Here are the following settings we've used for the calibration of the LG 49" LJ5500 (49LJ5500), and these should also work for the 43" variant (43LJ5500), and the 55" variant (55LJ5500). These settings should work with everything except for gaming which requires some minor changes, which we list below.
The first thing we did was to select the 'ISF Expert (Dark Room) since it was the picture mode that gave us the closest result to our calibration goal. We set the 'Aspect Ratio Settings' to 'Original' since we did not want our input to be stretched in any way (the 'Just Scan' option was set to 'On'). You could change it to a mode that stretches the original content to fill up the screen completely if you are watching some lower resolution content. We then turned 'Off' the 'Energy Saving' mode, so that the TV would remain the same no matter how bright the room is. Finally, the 'Eye Comfort Mode' was left off, since we do not want the color temperature of the TV to change by itself depending on the content played.
For review purposes and in our completely dark room, we adjusted 'Backlight' to 31 to reach our desired luminance of 100 cd/m². You should adjust it to match your room environment. For a brighter room, this will need to be increased. Note that this does not affect the color accuracy, only the luminance of the display. We then set the 'Contrast' to 100 since we could get a better contrast without inducing any clipping on this unit. We left 'Brightness' to 50, its default value and set both the 'H Sharpness' and 'V Sharpness' were set to 0 since we did not want to add any oversharpness.
We left 'Color' to 50 and 'Tint' to 0, their default values.
In the 'Expert Controls' settings page, we turned off 'Dynamic contrast', 'Super Resolution', 'Edge Enhancer' and 'Color Filter'. We then set the 'Color Gamut' to 'Auto' since when set to 'Auto' the TV will set the 'Color Gamut' automatically to match the video source. The gamma was changed to 2.2, since it is the gamma that we aim for during calibration.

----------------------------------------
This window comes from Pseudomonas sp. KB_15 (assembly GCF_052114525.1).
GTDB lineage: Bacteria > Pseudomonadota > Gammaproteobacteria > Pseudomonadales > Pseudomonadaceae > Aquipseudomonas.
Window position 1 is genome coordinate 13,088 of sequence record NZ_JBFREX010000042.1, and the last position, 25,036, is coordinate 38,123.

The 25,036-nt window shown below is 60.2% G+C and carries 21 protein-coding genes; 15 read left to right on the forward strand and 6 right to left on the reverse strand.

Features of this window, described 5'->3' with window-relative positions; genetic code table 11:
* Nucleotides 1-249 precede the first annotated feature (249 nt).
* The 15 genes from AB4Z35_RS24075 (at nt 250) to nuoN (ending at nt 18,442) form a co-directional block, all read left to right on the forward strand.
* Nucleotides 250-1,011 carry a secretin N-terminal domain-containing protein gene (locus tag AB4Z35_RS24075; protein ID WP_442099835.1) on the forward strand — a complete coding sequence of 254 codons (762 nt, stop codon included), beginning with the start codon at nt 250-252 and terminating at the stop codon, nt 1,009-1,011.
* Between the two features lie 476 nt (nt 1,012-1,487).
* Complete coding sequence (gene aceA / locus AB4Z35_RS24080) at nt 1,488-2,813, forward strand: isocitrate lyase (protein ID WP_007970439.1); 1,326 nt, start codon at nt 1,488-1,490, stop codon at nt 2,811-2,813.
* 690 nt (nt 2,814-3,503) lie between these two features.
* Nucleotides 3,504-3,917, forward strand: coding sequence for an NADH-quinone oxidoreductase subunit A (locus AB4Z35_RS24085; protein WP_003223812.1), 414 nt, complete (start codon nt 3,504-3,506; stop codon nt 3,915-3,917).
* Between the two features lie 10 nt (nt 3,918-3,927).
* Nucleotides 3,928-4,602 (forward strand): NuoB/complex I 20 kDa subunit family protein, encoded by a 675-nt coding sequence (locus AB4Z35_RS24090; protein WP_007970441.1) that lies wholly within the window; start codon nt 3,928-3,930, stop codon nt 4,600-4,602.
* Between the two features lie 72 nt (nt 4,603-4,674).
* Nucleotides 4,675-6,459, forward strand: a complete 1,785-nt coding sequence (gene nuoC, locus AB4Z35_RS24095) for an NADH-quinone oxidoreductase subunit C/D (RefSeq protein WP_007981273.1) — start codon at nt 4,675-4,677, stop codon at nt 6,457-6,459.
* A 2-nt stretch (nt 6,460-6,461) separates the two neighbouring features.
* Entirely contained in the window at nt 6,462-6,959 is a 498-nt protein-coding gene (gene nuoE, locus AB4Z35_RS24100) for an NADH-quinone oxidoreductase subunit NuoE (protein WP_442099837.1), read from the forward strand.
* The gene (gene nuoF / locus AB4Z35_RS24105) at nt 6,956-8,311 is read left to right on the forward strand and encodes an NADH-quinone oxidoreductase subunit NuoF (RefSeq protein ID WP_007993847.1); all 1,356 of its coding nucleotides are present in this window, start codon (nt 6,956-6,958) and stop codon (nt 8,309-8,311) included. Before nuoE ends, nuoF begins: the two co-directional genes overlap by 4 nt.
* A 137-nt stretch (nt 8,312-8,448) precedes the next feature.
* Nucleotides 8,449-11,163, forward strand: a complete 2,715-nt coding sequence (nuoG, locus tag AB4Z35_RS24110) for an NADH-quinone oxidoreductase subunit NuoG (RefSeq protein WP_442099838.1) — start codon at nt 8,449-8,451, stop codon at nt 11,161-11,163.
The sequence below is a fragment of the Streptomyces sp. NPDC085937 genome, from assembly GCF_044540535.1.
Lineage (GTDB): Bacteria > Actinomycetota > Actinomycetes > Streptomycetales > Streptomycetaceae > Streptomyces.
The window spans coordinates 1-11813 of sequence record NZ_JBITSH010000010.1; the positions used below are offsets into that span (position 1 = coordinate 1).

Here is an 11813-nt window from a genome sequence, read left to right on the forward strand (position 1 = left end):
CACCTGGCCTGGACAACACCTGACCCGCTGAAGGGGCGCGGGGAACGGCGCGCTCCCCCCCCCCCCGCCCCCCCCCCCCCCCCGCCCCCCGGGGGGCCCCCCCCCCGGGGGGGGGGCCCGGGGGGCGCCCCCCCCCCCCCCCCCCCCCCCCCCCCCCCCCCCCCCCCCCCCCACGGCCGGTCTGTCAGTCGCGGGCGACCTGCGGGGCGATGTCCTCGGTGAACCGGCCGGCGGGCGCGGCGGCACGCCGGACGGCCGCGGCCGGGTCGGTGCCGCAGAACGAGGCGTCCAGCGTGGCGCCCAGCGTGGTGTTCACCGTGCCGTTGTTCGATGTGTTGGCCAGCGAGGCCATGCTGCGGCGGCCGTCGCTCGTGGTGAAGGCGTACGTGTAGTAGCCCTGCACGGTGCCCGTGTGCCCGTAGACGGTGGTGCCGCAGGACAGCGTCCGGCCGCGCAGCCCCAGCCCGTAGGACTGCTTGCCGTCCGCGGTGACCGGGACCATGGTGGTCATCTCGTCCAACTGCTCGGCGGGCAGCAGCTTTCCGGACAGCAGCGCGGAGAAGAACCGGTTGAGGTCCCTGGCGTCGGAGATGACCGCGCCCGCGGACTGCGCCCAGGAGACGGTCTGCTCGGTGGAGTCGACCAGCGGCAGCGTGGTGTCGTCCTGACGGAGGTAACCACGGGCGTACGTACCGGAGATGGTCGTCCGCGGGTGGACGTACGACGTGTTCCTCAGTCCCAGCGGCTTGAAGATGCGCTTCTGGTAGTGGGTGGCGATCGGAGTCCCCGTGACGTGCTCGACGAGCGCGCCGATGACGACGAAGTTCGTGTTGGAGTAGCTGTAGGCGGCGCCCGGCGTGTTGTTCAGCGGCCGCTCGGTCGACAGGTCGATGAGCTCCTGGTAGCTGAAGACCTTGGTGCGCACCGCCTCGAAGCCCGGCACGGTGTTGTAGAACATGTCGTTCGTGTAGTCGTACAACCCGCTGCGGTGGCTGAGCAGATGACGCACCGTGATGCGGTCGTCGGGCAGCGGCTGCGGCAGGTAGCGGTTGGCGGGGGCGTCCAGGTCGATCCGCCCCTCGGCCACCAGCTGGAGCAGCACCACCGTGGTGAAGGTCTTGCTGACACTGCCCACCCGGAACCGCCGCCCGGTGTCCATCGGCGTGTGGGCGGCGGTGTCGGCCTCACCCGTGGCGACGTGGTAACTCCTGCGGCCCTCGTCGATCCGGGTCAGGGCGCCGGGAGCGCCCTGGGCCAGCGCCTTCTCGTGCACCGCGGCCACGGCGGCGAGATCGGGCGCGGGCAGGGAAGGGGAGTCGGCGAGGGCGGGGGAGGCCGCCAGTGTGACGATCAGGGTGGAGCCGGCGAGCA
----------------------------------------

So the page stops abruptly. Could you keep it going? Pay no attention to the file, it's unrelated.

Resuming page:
In the 'White Balance' settings, we selected 'Warm2' from the 'Color Temperature' settings since it is closest to our calibration goal, but in your home setting, you can change to a colder color temperature if you find the screen being too yellowish or red.
In the 'Picture Options' menu, we turned off 'Noise Reduction' and 'MPEG Noise Reduction', but you can turn on these on if you are watching older low-resolution content, as it may help reduce visual noise and compression artifacts. We set the 'Black Level' to 'Low' to match our source 'Output Dynamic Range'. When set wrong, blacks will look much more grayish or may be crushed. We left 'Motion Eye Care' off since we did not want the TV to change brightness automatically depending on the displayed scene. The 'Real Cinema' option should be turned on if you are watching a 24p movie via a DVD or Blu-ray player in order to have a judder-free movie.
To get the best input lag possible when gaming, you need to set the 'Picture Mode' to 'Game'.
If you want to activate the Chroma subsampling (4:4:4) on the LH5500, you need to set the 'Input Label' to 'PC' (from the input menu) for the HDMI port where your device is connected.
The following are the results of the white balance and colorspace calibration on our unit. They are provided for reference, and should not be copied as the calibration values vary per individual unit even for the same model and same size as the TV we reviewed due to manufacturing tolerances. If you want to try them you will need to enter all values shown, as all of them are active at the same time. If you end up with worse picture quality, simply reset them to the default values.